South Sudan’s President Salva Kiir said he was tired of the numerous and never-ending reports about Paul Malong, pointing out that his decision to have him removed was to avoid “scapegoat for inefficiencies”. “I was tired of receiving reports about Malong almost every hour of people telling me things I knew he was not doing. This was becoming a routine talk and it was like I was not listening to the, so I decided to make changes which I informed Malong about, so he should not be surprised when the time comes,” President Kiir told members of the Dinka council of elders who paid him a courtesy call on Wednesday evening. The President went on to tell the elders that his reasons for the change were to see what those who had been making the reports and claims would do next. Sudan Tribune

Death Toll Now 5 in Worst Attack on UN in C African Republic
The death toll has risen to five in the worst attack on UN peacekeepers in the Central African Republic with the discovery of the body of a missing Moroccan soldier, the United Nations said on Thursday. Four Cambodian soldiers also died – one in Monday night’s ambush by a Christian rebel group and battle that followed near Bangassou, about 474km east of Bangui, the UN said. The bodies of three missing Cambodians were found on Tuesday. UN spokesperson Stephane Dujarric said on Thursday that searchers found the body of the missing Moroccan near Bangassou, about 474km east of Bangui where the ambush occurred. A UN official said the bodies of the four peacekeepers who had been missing were badly mutilated, making identification difficult. News 24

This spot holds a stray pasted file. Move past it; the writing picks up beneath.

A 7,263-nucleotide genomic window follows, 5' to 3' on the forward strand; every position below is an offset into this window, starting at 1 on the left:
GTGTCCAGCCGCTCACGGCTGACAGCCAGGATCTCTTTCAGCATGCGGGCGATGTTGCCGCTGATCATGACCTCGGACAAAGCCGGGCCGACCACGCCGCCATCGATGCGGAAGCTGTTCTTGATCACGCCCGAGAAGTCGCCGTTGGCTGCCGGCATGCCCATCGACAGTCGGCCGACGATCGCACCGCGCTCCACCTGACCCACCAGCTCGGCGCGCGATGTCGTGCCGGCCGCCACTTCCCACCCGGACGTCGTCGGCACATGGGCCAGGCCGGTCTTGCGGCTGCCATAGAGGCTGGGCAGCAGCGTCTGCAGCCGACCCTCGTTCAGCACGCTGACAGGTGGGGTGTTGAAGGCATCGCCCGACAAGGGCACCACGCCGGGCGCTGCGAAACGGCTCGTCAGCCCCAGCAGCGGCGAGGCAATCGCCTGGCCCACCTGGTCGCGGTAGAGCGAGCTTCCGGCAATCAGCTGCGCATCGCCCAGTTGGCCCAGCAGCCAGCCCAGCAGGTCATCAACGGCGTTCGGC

Latest Fighting Kills 37 People in Central African Republic 
A local Central African Republic branch of the Red Cross says that days of clashes in the central region have left at least 37 people dead and many displaced. The group said violence flared in Alindao, some 100km east of Bambari on Saturday and Sunday as a faction of the mostly Muslim Seleka rebel group fought with the Christian rebel group known as anti-Balaka. Alindao priest Severin Ngoumango said no shots have been heard for more than 24 hours. Central African Republic descended into sectarian conflict in 2013 when the Seleka rebels overthrew the Christian president. The Christian militia retaliated with a backlash against Muslim civilians. News 24

UAE Accused of Air Strikes Against Eritrean Afar Civilians
An Eritrean opposition group on Thursday accused the United Arab Emirates (UAE) of bombing ethnic Afar fishermen on Eritrean territorial waters in the Danakalia region this week. The group, Red Sea Afar Democratic Organization (RSADO) alleged that at least one was killed and seven others were wounded during recent air strikes by the UAE planes taking off from the Eritrea’s port city of Assab in the Danakalia region. The group handed over Sudan Tribune list of names of victims. “RSADO is strongly outraged by the series of deliberate deadly aerial attacks on a Red Sea Afar civilian fishing Boat inside Eritrean territorial water by UAE Forces stationed in Assab-Dankalia Region in Eritrea,” the group said. Sudan Tribune

Nigeria Negotiating with Boko Haram for More Chibok Releases
A Nigerian minister says the government is negotiating “seriously” for the release of the more than 110 kidnapped Chibok schoolgirls still held by Boko Haram extremists. Minister of Women’s Affairs and Social Development Aisha Alhassan told reporters on Thursday that “we will not relent until all are back.” She says Nigeria’s government has no regrets about exchanging Boko Haram detainees for the 82 young women released over the weekend. The young women are in government care in the capital, Abuja. Alhassan says they are undergoing medical screening for a couple of weeks and that some have needed surgery. News 24

Nigeria: Army Appoints Another General to Lead Boko Haram War